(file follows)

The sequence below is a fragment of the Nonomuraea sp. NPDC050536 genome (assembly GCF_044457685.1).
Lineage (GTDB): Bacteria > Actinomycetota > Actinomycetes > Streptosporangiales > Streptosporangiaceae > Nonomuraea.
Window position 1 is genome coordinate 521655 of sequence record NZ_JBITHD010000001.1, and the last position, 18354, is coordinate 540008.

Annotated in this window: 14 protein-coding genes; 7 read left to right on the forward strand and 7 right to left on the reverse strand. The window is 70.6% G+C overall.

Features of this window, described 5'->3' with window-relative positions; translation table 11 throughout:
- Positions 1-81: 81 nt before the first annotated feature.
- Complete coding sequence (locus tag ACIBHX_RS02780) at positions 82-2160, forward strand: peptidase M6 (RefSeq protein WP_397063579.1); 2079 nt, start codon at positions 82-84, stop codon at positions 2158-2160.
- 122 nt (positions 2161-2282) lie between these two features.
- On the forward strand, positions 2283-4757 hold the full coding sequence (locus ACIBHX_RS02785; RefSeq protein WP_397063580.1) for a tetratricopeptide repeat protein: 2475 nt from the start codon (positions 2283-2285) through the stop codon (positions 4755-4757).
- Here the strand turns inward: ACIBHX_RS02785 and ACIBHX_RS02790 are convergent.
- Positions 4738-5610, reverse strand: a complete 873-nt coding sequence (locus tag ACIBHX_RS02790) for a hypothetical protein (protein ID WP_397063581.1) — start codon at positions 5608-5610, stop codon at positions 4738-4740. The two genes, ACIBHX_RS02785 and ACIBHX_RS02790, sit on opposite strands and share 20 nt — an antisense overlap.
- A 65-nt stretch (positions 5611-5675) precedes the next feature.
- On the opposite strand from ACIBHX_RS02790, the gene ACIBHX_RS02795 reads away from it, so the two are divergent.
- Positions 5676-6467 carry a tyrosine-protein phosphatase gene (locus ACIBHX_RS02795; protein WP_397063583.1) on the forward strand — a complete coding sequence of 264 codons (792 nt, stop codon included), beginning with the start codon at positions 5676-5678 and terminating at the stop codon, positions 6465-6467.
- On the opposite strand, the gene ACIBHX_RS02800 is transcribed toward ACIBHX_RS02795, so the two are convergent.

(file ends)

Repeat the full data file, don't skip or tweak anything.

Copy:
The sequence below is a fragment of the Nonomuraea sp. NPDC050536 genome (assembly GCF_044457685.1).
Lineage (GTDB): Bacteria > Actinomycetota > Actinomycetes > Streptosporangiales > Streptosporangiaceae > Nonomuraea.
Window position 1 is genome coordinate 521655 of sequence record NZ_JBITHD010000001.1, and the last position, 18354, is coordinate 540008.

Annotated in this window: 14 protein-coding genes; 7 read left to right on the forward strand and 7 right to left on the reverse strand. The window is 70.6% G+C overall.

Features of this window, described 5'->3' with window-relative positions; translation table 11 throughout:
- Positions 1-81: 81 nt before the first annotated feature.
- Complete coding sequence (locus tag ACIBHX_RS02780) at positions 82-2160, forward strand: peptidase M6 (RefSeq protein WP_397063579.1); 2079 nt, start codon at positions 82-84, stop codon at positions 2158-2160.
- 122 nt (positions 2161-2282) lie between these two features.
- On the forward strand, positions 2283-4757 hold the full coding sequence (locus ACIBHX_RS02785; RefSeq protein WP_397063580.1) for a tetratricopeptide repeat protein: 2475 nt from the start codon (positions 2283-2285) through the stop codon (positions 4755-4757).
- Here the strand turns inward: ACIBHX_RS02785 and ACIBHX_RS02790 are convergent.
- Positions 4738-5610, reverse strand: a complete 873-nt coding sequence (locus tag ACIBHX_RS02790) for a hypothetical protein (protein ID WP_397063581.1) — start codon at positions 5608-5610, stop codon at positions 4738-4740. The two genes, ACIBHX_RS02785 and ACIBHX_RS02790, sit on opposite strands and share 20 nt — an antisense overlap.
- A 65-nt stretch (positions 5611-5675) precedes the next feature.
- On the opposite strand from ACIBHX_RS02790, the gene ACIBHX_RS02795 reads away from it, so the two are divergent.
- Positions 5676-6467 carry a tyrosine-protein phosphatase gene (locus ACIBHX_RS02795; protein WP_397063583.1) on the forward strand — a complete coding sequence of 264 codons (792 nt, stop codon included), beginning with the start codon at positions 5676-5678 and terminating at the stop codon, positions 6465-6467.
- On the opposite strand, the gene ACIBHX_RS02800 is transcribed toward ACIBHX_RS02795, so the two are convergent.